There is the “so sorry to see you go” handshake. Your interlocutor refuses to relinquish your digits. Always annoying and embarrassing… what is he (or she) thinking?

There is the “pumping handshake”. The man (generally it’s a man) shakes and pumps your hand for a few minutes. Here is a man who is not reading you properly and hopes to compensate the weakness of his arguments by a forceful physical demonstration.
Shake, shake. Pump, pump. Shake, shake.
Let go my hand you fool!

The initial handshake is important because it will determine how the rest of the ensuing meeting or relationship will go.
Depending on your squeezing skills, the evening will end with a bang or a whimper.

So, when shaking hands with somebody for the first time, keep in mind that this is a make or break deal and don’t mess it up.



Second Amendment

When somebody in America has the temerity to allude to “gun control”, gun fanatics immediately rise and brandish (like a crucifix) the sacrosanct Second Amendment. Vade Retro Satana they shriek.

They quote the Second Amendment (mainly the part “the right to bear arms”), but I bet that few among the gun-toting crowds know its origins or would be able to quote it verbatim.

The Second Amendment to the United States Constitution says:

“A well-regulated Militia, being necessary to the security of a free State, the right of the people to keep and bear Arms, shall not be infringed.”

This amendment was adopted by Congress (along with the Bill of Rights) on December 15, 1791, a few years after the American War of Independence.

The American Bill of Rights has its roots in the English Civil War of 1642-1651.
It was a time of turmoil when Catholics and Protestants were at each other’s throat.
To summarize this complicated conflict, Catholic King James II (who reigned from 1685 to 1688) attempted to disarm his enemies, the Protestants.
James II was eventually overthrown and Protestant monarchs William III and Mary II decided to abide by the conditions specified in the English Bill of Rights.

Among other things, the Bill read:

“That the Subjects which are Protestants may have Arms for their Defence suitable to their Conditions and as allowed by Law.”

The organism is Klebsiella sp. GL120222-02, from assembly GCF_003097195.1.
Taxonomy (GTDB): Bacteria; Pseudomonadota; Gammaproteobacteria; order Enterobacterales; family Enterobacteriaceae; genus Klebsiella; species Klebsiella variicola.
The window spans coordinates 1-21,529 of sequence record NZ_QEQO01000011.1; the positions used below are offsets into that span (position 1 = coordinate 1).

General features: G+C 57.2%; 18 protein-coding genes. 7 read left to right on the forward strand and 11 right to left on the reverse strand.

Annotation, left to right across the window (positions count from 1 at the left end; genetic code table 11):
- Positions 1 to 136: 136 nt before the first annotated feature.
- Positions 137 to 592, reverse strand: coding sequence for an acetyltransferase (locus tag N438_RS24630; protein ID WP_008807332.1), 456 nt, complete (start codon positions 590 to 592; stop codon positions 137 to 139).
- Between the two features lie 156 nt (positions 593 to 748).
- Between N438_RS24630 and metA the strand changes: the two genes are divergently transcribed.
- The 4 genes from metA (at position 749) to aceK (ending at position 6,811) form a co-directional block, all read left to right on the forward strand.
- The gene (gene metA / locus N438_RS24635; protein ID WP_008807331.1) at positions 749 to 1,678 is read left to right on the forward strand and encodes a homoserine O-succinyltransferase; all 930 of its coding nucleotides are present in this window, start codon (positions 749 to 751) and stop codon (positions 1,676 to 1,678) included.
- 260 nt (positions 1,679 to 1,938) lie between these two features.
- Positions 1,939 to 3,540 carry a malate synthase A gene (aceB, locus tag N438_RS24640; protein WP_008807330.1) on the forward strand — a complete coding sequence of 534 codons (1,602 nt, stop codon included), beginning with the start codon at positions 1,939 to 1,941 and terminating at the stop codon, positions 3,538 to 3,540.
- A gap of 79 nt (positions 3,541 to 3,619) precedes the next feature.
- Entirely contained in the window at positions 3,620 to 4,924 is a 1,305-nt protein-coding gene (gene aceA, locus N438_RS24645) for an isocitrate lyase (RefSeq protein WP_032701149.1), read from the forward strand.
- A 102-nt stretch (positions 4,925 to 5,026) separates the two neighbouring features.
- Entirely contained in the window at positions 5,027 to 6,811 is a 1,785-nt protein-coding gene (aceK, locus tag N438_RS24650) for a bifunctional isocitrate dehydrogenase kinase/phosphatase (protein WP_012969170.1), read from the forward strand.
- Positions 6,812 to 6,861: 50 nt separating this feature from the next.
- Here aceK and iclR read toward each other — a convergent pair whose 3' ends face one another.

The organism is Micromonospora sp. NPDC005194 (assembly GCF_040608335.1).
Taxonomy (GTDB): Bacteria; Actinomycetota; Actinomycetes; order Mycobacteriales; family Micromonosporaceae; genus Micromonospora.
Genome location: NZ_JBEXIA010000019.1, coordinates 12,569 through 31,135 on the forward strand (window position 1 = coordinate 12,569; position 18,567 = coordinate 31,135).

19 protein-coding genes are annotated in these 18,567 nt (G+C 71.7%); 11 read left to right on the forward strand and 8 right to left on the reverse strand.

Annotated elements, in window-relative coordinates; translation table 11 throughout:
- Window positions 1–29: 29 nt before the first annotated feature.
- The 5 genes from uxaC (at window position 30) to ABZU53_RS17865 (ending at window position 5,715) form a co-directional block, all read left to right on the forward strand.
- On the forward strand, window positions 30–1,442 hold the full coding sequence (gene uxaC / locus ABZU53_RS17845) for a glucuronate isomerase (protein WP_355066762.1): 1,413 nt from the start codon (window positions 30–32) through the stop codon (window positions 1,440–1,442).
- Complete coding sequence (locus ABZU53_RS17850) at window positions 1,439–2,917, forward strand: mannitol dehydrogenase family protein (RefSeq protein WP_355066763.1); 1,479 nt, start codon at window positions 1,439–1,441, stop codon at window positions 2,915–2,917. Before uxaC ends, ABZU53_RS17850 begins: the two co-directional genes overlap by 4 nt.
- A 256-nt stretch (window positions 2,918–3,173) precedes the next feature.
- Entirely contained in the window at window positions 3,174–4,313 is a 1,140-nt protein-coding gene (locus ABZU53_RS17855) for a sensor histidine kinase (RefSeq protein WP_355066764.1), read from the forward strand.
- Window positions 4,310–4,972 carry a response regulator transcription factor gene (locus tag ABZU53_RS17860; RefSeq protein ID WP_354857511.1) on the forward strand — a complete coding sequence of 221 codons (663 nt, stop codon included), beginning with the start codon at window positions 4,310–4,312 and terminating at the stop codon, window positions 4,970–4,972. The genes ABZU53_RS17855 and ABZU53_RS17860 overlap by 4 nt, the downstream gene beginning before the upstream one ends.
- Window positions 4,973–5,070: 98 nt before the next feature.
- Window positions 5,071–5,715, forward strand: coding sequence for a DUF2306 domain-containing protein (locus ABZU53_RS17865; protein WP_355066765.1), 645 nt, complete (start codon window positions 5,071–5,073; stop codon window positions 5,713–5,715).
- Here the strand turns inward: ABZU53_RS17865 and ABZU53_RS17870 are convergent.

“In its full context it is clear that the bill was asserting the right of Protestant citizens not to be disarmed by the King without the consent of Parliament and was merely restoring rights to Protestants that King James II briefly and unlawfully had removed.”

So originally, the “right to bear arms” was basically a way to allow Protestants to defend themselves against Catholics.

Eventually, in the context of the American Constitution, it meant to be that citizens had the right to arm and defend themselves against an eventual return of the vengeful Red Coats. And they did return in 1812, when America declared war on Great Britain. And militias were needed.

Today, I wander why we would need militias? Is anybody ready to pounce on us?

In the 18th century, most militias were armed with muzzle loading muskets.
A trained militiaman could fire about 3 shots per minute, so even if he went rogue his killing potential was rather low.
Today it is quite different. A single man armed with automatic weapons could inflict a heavy human toll in a matter of seconds.

Gun control doesn’t mean disarming the entire country, but having a say about what guns could be legally purchased, and who would be allowed to possess such weapons.

Most buyers acquire weapons for hunting or defensive purposes.
But nobody needs assault weapons with high capacity magazines to defend themselves against intruders or to shoot rabbits.

The Second Amendment is not carved in stone. It could and should be amended.
In view of recent carnages, limiting and restricting access to guns to certain people is nothing more than common sense.